11 Dec 2016

It's all right: Dylan accepts Nobel in absentia

7:46 pm on 11 December 2016

Nobel laureate Bob Dylan has thanked the Swedish academy for giving him its award for literature, which he described as about as likely as "standing on the moon".

US singer Patti Smith performs "A Hard Rain's A-Gonna Fall" by absent literature prize winner Bob Dylan, at the ceremony in Stockholm.

American singer-songwriter Patti Smith performed one of her compatriot's songs in his place at today's award ceremony. Photo: AFP

The American singer and songwriter did not attend the award ceremony and banquet in Stockholm on Saturday (Sunday NZT), but did send a speech.

"I'm sorry I can't be with you in person, but please know that I am most definitely with you in spirit and honoured to be receiving such a prestigious prize," Dylan said in the message read by Azita Raji, the US ambassador to Sweden, at the ceremony.

Bob Dylan

Bob Dylan Photo: Supplied

He also expressed his huge surprise at receiving the award.

"If someone had ever told me that I had the slightest chance of winning the Nobel Prize, I would have to think that I'd have about the same odds as standing on the moon," he said.

The media-shy Dylan finally accepted the 8 million Swedish krona ($NZ1.22m) prize for literature, after frustrating the award-giving academy with weeks of silence following the announcement of the award on 13 October.

His expected absence at this weekend's festivities has been widely debated in Sweden in recent weeks, where the Nobel prize is a huge source of pride. One member of the academy had accused Dylan of being "arrogant" and "rude" when the singer at first remained silent after the award was announced.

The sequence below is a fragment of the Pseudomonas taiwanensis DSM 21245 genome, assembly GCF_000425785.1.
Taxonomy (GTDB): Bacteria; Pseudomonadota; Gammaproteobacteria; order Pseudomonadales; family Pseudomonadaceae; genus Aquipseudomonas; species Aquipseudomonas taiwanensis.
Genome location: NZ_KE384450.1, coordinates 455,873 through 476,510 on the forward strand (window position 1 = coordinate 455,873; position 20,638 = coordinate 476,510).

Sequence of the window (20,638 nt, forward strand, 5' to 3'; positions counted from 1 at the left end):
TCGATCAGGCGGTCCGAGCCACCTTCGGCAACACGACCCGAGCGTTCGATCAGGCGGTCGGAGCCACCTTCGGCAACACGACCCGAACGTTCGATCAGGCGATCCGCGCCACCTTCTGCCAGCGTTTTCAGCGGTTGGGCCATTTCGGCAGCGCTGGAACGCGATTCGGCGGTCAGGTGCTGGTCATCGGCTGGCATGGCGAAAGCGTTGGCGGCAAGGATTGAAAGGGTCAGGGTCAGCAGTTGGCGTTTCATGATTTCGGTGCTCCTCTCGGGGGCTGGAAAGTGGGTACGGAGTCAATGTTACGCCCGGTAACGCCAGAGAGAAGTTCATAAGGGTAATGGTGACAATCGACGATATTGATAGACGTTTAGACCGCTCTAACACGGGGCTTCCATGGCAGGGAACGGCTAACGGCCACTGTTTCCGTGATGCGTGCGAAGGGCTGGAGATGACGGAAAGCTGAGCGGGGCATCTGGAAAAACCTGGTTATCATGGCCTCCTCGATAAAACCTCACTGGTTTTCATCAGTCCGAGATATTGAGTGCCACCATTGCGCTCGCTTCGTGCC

In his place, American singer Patti Smith performed Dylan's "A Hard Rain's A-Gonna Fall". A nervous Smith forgot the lyrics and had to start over but still received emphatic applause.

While Dylan was absent, all of the other laureates, which included Japan's Yoshinori Ohsumi for medicine and Britain's Duncan Haldane for physics, accepted a medal and a diploma from the hand of Swedish King Carl XVI Gustaf before attending the banquet, at Stockholm's City Hall, for about 1300 people.

In a Nordic country priding itself on its modernity, the banquet is a vestige of old-world luxury that every year brings together royalty and the powerful in politics and business with some of the world's top scientific minds. The dress code is white tie and tails for men and gowns for women.

The prize was introduced in 1901 according to the will of Alfred Nobel, a Swedish inventor and industrialist, five years after his death in 1896.

The prizes in physics, chemistry, physiology or medicine, literature and economic science are awarded in Stockholm, Sweden, while the Nobel Peace Prize - is awarded in Oslo, Norway.

Colombia's Santos dedicates award to conflict's victims

This year's peace prize was won by Colombian president Juan Manuel Santos, who signed an accord with rebel group FARC to end a 52-year civil war.

Negotiating the deal took six years, and it then had to be redrafted after being rejected by the Colombian people in a referendum.

In his acceptance speech, Mr Santos said he once fought against FARC with determination, but it was foolish to believe the elimination of the other party was the only way to end a conflict.

He said a final victory by force, when non-violent alternatives existed, was nothing but the defeat of the human spirit.

Mr Santas dedicated his award to the victims of the conflict.

- Reuters / BBC / RNZ

Get the RNZ app

for ad-free news and current affairs